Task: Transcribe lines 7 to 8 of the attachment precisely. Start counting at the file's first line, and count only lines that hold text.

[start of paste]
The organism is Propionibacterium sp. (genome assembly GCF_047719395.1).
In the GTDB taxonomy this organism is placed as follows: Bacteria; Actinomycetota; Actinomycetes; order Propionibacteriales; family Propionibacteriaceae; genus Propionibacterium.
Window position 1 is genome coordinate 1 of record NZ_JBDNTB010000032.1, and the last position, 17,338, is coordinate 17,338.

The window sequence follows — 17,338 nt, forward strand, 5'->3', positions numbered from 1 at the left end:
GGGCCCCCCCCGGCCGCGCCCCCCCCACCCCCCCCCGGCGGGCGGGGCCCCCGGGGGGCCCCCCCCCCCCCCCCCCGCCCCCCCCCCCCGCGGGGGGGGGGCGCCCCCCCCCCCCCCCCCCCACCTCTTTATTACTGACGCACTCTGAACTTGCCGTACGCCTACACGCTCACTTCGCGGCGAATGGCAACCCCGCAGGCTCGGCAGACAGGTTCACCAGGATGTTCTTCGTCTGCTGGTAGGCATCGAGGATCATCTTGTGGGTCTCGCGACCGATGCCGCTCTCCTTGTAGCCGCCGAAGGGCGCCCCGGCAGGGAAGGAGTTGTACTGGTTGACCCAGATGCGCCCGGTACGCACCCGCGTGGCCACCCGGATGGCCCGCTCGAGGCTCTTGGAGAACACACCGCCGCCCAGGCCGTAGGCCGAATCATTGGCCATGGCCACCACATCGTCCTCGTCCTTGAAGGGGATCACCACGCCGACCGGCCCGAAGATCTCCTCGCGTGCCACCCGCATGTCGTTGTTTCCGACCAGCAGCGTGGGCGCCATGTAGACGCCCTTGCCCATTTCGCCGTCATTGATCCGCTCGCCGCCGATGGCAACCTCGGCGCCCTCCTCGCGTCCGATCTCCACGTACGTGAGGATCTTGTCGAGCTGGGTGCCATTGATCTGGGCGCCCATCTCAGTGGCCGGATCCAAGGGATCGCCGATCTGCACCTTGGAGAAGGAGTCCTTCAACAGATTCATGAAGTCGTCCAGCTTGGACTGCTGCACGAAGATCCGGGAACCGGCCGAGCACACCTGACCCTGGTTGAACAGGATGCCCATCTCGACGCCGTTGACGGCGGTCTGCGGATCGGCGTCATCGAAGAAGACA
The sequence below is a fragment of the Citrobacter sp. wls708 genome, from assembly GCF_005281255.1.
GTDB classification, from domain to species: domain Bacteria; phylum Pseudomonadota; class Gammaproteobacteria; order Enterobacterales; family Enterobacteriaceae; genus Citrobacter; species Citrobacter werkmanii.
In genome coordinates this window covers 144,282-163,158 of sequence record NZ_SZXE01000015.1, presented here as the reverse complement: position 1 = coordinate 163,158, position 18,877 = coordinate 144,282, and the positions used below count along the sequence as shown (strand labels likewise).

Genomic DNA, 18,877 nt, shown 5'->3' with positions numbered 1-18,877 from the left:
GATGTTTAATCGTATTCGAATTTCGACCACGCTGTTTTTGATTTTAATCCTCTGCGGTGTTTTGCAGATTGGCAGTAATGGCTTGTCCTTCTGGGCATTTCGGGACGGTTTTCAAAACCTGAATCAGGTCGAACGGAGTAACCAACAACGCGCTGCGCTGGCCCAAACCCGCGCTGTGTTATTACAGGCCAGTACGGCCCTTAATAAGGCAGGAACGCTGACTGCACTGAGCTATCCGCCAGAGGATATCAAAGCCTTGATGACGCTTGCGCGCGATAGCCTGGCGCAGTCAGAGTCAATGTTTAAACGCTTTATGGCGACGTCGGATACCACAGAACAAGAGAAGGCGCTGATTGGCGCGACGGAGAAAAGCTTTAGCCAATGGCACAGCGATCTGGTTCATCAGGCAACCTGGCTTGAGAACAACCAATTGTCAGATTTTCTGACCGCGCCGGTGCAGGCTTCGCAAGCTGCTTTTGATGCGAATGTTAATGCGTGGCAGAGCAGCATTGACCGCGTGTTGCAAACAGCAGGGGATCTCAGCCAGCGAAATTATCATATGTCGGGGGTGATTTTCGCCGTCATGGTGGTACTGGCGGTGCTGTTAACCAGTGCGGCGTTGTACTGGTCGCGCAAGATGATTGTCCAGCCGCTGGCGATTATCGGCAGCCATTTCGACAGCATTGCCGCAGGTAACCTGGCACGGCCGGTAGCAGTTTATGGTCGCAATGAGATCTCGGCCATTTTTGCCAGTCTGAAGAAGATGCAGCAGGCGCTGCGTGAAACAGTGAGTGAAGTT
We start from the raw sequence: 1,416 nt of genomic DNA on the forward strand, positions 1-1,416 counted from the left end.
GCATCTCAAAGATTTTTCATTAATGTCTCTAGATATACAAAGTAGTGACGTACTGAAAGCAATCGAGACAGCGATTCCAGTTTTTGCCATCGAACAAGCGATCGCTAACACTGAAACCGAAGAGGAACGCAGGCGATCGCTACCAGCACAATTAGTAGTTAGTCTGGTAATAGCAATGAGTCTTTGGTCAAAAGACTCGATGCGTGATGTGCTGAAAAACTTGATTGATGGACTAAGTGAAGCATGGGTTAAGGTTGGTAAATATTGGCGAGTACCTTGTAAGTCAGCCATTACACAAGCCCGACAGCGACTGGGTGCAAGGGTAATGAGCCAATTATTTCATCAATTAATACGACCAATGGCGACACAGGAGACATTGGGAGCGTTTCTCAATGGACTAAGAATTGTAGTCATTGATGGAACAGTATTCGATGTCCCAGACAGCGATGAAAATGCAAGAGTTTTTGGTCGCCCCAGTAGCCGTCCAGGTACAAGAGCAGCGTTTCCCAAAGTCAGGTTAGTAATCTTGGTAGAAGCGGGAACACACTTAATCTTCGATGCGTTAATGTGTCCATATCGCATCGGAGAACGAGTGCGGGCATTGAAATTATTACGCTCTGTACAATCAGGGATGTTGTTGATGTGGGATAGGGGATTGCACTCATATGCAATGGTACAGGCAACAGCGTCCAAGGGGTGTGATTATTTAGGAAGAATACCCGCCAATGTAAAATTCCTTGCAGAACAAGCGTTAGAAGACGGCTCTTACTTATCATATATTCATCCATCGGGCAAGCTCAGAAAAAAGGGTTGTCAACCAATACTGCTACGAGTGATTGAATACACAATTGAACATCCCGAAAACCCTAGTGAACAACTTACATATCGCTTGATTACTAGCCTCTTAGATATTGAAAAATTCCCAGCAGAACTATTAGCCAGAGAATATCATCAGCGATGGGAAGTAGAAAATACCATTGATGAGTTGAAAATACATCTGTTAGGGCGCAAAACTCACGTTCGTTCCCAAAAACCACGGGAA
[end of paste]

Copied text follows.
GTDB classification, from domain to species: domain Bacteria; phylum Pseudomonadota; class Gammaproteobacteria; order Enterobacterales; family Enterobacteriaceae; genus Citrobacter; species Citrobacter werkmanii.
In genome coordinates this window covers 144,282-163,158 of sequence record NZ_SZXE01000015.1, presented here as the reverse complement: position 1 = coordinate 163,158, position 18,877 = coordinate 144,282, and the positions used below count along the sequence as shown (strand labels likewise).